Probability: 35 percent.
III. The Singaporean Model
A third scenario is one in which Hamas realizes that, despite its continued belief in the radical ideological principles it was founded on, it will be unable to achieve very many of its goals through military means. For its part, the civilian Gazan population no longer finds the missile and rocket attacks against Israeli population centers to be a compelling reason to allow Hamas to continue to rule the Strip, given its dismal record on the economy and governance more generally. Thus, to thread the needle between provoking destructive rounds of conflict and abandoning its core ideological principles, Hamas opts to reach a long-term ceasefire with Israel that is meant to provide Gaza’s economy with a much-needed shot in the arm. In exchange for lifting the blockade on people, trade, and finances, Israel receives assurances that Hamas will not expand its military capabilities and it oversees an internationally operated mechanism to ensure that the group abides by its commitments.
Hamas opts to invest in education as well as physical and bureaucratic infrastructure, viewing the UAE or Qatar rather than Islamic State or the Houthis in Yemen as the model it seeks to emulate. The logic behind this major shift is a desire to prove that, in the absence of Israeli occupation, the Palestinian nation can flourish. This serves it well not only within Gaza but also in its broader efforts to promote its own legitimacy on the international stage and to detract from Israel’s by portraying the latter as an occupying power harming peaceful innocents.
In the case of Hamas, the belief that the responsibility of governance moderates radical groups has not held true; over time, Hamas has only become more aggressive. While it is possible that the terror group will conduct a strategic assessment and determine that its embrace of terror and violence have not served its interests, this appears unlikely due to organizational and ideological constraints that make an abrupt about-face difficult if not impossible.
Probability: 10 percent.
IV. Creative Egyptian Initiative
The final possibility we see: after a particularly destructive round of fighting between Israel and Hamas, Cairo takes the lead on resolving the Gaza crisis. Through a combination of pressure and incentives in the aftermath of the conflict, Egypt succeeds in gaining de-facto control of the Gaza Strip. This could happen directly or through a third-party closely associated with the Egypt-UAE axis, like the former PA official Mohammed Dahlan.
Why would Egypt step in? It has a keen interest in promoting stability and development in Gaza. The Strip borders a chaotic area in Egypt’s North Sinai that has continuously foiled efforts by the Egyptian military to restore control. While it is true that the regular eruption of clashes between Hamas and Israel provides the Egyptian government a chance to play an important role in mediating the conflict, it also places that regime in an extremely uncomfortable position domestically. Egypt right now either has to support publicly Arab brethren aligned with the Muslim Brotherhood—a group that the Sisi regime fears and loathes—or has to support Israel—a strategically important partner nation but one deeply unpopular on the Egyptian street. Egypt could resolve this conundrum by helping to promote an innovative solution to the conflict involving creative ideas like three-way land swaps or a travel corridor to ease movement across Egypt, Gaza, the West Bank, and Jordan.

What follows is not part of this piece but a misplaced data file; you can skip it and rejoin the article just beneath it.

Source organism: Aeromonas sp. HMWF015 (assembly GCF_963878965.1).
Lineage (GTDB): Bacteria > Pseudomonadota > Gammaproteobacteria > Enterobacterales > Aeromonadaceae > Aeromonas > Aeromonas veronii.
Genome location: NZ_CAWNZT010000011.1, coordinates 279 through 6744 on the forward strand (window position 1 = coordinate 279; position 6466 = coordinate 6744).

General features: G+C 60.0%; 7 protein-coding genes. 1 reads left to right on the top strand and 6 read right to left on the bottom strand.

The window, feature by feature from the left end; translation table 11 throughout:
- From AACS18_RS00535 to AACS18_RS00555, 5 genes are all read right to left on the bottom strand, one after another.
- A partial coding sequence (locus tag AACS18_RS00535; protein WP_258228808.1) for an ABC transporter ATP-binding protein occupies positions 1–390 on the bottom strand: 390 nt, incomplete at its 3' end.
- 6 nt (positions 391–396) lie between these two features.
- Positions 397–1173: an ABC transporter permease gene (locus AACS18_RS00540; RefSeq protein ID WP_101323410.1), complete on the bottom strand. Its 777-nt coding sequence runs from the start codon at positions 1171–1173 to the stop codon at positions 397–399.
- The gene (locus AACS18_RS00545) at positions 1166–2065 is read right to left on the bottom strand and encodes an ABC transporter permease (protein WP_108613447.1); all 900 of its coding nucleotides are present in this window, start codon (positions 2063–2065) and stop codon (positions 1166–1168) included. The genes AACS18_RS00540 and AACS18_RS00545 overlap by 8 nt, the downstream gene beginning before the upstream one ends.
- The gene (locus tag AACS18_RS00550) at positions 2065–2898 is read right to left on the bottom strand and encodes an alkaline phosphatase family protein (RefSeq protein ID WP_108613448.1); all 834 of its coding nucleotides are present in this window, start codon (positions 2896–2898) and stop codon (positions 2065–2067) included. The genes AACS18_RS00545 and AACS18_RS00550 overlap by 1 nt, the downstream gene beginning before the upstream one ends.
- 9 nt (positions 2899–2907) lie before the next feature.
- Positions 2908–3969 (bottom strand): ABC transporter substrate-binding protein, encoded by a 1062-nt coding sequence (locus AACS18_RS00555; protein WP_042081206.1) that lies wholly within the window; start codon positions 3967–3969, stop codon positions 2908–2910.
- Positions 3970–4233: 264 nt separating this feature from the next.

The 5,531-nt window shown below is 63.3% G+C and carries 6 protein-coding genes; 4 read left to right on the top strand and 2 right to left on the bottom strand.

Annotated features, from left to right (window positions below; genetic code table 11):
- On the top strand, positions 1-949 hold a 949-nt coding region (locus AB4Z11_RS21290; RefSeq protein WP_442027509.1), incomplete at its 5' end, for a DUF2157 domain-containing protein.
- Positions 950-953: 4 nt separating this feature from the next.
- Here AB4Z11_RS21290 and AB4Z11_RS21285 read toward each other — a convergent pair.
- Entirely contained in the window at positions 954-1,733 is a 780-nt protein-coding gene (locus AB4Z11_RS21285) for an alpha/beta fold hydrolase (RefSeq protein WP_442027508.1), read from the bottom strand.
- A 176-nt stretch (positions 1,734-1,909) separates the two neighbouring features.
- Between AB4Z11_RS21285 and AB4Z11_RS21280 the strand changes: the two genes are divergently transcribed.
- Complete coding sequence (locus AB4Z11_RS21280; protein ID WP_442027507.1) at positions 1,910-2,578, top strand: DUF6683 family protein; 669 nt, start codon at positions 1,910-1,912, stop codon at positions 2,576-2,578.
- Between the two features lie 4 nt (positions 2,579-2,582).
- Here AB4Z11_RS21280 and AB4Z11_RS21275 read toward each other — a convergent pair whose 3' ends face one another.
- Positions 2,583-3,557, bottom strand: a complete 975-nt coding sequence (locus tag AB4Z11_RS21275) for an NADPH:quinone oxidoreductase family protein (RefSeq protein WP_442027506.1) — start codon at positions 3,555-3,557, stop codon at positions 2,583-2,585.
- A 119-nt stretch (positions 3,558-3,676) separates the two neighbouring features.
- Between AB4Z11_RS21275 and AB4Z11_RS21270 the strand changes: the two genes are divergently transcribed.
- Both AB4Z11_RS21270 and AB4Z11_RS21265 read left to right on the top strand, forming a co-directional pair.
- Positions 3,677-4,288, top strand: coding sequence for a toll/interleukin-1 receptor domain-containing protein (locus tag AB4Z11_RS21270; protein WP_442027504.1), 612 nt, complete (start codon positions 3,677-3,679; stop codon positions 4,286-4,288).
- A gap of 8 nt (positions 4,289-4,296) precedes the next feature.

While Egypt may not find the prospect of becoming increasingly involved in Gaza, which it controlled from 1948 to 1967, particularly appealing, it might be induced into playing that role by certain incentives: allowing it the right to drill in some of Gaza’s offshore oilfields, maybe, or at least a new Israeli commitment to make sure Emirati oil shipments no longer circumvent Egyptian tolls on the Suez Canal (an issue of particular annoyance to Egypt).
In ten years’ time, key regional actors are unlikely to behave or be aligned exactly as they are today. In addition to the new challenges that this can present, it may also present opportunities to resolve longstanding and seemingly intractable challenges. It is possible that the combination of a new context, new ideas, and new leaders will converge in such a way that allows for the development and execution of an innovative idea for resolving Israel’s Gaza problem and maybe even for resolving the wider Israeli-Palestinian conflict.
Probability: 15 percent.
Not all of these scenarios are particularly likely to happen; the challenge that Gaza poses has no tidy solutions or silver bullets, which makes the status quo alluring. But Israel should do everything it can to avoid becoming captive to inertia or, worse, simply being reactive. Rather it should follow its Zionist first principles and take initiative to formulate a more effective policy, one that better advances its interests, especially the four strategic interests mentioned earlier, and that helps it prioritize protecting its own citizens without ignoring the fact that Hamas is holding the majority of innocent Gazan residents hostage to its radical agenda.
It is reasonable to try to incentivize Hamas to change course and abandon terrorism—as long as Israel acknowledges that such an approach is unlikely to succeed. Embarking on a risky overture for long-term quiet that could result in a far more devastating conflict—if Hamas exploits incentives or gestures to build up its terror capabilities—would be an unwise strategic decision.
Should Hamas fail to shift, and should the status quo continue to see the decline of Israeli interests, a large-scale operation to decimate the terror group ruling Gaza may become inevitable. Israel no longer bears responsibility for Gaza after its withdrawal, but, when the national-security threat posed by Hamas outweighs the cost of toppling the group, then Israel should opt for the latter. Still any effort to topple Hamas should be preceded by serious planning for what to do on the day after, including a realistic plan for how to ensure that whoever assumes power in the aftermath is inclined toward building a peaceful future.